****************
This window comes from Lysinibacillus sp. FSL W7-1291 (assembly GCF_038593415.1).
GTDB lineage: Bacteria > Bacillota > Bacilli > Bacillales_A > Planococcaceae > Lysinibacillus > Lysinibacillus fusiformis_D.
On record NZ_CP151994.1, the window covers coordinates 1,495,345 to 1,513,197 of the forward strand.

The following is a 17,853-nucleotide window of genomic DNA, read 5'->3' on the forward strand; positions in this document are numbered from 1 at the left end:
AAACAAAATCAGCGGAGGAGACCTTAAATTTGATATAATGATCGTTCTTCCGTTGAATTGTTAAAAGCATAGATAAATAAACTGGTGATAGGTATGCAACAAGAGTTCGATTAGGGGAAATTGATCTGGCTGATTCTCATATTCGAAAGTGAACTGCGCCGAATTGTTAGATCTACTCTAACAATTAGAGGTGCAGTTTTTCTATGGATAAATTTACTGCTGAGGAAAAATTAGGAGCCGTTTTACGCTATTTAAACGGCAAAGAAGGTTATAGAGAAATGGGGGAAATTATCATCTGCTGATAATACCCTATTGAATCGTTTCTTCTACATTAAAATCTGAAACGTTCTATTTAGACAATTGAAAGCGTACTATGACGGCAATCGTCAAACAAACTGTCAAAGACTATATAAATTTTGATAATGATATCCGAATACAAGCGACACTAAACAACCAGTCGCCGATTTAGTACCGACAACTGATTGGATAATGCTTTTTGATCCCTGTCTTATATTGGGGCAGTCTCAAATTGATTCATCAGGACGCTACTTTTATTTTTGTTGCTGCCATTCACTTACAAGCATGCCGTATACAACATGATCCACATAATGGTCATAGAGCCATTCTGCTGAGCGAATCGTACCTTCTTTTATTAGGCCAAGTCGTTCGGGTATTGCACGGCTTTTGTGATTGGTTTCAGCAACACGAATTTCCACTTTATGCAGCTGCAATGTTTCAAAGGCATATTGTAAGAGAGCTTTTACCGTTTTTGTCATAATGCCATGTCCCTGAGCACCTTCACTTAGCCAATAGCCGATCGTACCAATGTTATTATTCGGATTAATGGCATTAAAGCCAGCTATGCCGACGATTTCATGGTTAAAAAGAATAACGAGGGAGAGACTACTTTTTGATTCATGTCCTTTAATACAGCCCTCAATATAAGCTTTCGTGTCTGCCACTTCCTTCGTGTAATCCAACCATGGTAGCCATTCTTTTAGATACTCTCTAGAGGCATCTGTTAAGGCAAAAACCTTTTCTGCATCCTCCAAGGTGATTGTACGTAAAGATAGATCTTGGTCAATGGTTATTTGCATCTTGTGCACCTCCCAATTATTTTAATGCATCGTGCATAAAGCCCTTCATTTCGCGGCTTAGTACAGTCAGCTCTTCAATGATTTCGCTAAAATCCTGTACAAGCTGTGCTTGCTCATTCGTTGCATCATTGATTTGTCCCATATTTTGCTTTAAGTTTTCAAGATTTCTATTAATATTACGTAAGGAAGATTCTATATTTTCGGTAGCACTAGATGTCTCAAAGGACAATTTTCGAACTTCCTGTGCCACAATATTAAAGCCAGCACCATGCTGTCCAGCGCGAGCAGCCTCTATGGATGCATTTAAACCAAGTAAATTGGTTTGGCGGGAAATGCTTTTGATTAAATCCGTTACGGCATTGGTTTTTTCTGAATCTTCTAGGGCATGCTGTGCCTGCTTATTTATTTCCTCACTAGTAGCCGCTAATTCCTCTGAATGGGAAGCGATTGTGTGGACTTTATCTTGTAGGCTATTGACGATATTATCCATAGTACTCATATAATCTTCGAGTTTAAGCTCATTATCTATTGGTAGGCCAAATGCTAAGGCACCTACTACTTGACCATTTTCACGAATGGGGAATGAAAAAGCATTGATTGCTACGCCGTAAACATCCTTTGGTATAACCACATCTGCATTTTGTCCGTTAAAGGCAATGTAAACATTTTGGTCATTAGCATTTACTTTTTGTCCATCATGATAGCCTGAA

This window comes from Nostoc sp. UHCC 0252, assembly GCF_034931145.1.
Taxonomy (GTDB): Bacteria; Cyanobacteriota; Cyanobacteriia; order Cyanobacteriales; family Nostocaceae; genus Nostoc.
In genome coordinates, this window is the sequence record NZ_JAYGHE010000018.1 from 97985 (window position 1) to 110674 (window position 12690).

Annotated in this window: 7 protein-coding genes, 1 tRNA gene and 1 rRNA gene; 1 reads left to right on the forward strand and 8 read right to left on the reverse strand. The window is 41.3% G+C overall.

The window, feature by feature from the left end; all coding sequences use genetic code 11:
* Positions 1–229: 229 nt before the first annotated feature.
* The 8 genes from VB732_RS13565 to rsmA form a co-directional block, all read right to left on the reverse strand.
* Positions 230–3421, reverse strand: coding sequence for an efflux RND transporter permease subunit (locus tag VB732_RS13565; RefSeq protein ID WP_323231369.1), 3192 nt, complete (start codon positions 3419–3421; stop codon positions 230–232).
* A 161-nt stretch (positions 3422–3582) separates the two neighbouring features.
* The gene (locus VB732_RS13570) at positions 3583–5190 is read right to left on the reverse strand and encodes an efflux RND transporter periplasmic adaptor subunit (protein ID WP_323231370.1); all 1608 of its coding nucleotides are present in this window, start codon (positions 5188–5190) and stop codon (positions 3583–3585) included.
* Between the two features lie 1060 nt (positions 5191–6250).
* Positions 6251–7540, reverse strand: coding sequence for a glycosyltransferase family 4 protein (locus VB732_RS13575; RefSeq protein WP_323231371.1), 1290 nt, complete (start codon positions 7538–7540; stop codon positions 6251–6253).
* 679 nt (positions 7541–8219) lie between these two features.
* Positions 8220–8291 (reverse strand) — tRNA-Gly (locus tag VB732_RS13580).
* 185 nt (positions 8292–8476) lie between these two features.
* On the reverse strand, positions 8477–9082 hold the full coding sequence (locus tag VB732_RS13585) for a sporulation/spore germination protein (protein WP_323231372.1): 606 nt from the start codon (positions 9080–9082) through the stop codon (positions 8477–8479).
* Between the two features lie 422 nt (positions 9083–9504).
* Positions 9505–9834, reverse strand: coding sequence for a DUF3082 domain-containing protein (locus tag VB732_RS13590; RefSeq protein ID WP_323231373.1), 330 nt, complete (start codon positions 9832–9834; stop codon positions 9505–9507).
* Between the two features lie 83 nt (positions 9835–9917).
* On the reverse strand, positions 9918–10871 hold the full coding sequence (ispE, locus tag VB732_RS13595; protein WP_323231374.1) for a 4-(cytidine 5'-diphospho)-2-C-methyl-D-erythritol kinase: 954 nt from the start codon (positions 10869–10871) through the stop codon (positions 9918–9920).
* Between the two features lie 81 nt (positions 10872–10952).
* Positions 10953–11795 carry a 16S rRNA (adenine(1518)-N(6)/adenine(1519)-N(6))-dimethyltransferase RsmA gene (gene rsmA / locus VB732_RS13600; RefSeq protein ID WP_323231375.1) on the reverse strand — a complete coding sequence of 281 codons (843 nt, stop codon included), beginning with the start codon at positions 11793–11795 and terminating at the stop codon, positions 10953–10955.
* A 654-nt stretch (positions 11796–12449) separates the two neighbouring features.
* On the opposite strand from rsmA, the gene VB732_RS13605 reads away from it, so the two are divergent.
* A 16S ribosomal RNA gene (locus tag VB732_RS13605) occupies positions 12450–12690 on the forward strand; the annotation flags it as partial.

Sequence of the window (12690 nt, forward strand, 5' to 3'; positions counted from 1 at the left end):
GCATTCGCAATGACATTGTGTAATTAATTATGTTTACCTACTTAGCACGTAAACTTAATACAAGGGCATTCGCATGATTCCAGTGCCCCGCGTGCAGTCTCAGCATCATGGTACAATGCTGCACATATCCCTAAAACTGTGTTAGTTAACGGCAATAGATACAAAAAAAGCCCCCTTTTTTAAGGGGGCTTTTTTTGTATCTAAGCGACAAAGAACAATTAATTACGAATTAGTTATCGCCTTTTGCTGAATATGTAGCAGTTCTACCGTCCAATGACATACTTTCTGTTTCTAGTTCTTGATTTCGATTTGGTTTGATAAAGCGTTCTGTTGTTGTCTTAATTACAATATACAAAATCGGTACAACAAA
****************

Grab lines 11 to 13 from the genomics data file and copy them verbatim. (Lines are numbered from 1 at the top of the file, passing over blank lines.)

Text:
* Positions 1–229: 229 nt before the first annotated feature.
* The 8 genes from VB732_RS13565 to rsmA form a co-directional block, all read right to left on the reverse strand.
* Positions 230–3421, reverse strand: coding sequence for an efflux RND transporter permease subunit (locus tag VB732_RS13565; RefSeq protein ID WP_323231369.1), 3192 nt, complete (start codon positions 3419–3421; stop codon positions 230–232).